Updated: 6 days ago
The portrait on the left is painted on on a brush-textured surface, and the one on the right is on a smooth panel. They both usually take about the same amount of time to paint as each other give or take .Usually, I paint kids on a smoother surface, but now I'm not so sure that's a slam dunk. They each have merit. As you can see I didn't stick to exactly the same color palette with skin tone. Part of the reason for this is that the wiping-off-the-highlights reductive painting technique is much easier to achieve with a smooth surface. Once you lay paint on a highly textured surface- it's hard to undo. I've been painting a lot more with the textured surfaces for landscapes, and I'm beginning to really feel at home with the activated look of it.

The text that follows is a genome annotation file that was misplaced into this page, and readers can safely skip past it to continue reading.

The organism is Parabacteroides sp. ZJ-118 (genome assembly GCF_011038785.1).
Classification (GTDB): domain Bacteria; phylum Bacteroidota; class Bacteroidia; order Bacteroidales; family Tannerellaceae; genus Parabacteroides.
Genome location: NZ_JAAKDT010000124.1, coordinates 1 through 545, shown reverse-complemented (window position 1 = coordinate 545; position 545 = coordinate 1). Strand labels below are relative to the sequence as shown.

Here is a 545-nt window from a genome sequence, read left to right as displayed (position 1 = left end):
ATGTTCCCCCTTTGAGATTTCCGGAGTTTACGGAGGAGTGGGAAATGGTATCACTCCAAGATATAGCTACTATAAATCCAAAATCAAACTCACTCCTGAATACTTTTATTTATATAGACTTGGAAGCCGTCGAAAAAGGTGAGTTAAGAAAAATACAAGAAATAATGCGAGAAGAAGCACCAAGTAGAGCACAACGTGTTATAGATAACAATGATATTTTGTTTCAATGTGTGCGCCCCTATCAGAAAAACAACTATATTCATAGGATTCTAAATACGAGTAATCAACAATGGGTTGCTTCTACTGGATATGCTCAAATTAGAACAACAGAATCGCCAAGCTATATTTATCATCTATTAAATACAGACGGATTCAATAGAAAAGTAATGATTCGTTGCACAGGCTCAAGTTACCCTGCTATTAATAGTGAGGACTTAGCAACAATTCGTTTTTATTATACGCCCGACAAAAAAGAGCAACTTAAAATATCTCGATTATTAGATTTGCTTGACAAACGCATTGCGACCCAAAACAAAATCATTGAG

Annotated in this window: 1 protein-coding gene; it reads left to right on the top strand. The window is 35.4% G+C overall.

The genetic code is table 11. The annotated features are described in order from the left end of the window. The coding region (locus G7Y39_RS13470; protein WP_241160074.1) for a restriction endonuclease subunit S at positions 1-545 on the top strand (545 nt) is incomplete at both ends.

If you're a painter, you know how much the sensory feeling of applying the paint can affect your emotions while putting paint down. Sometimes I feel smooth, and sometimes I feel groovy.
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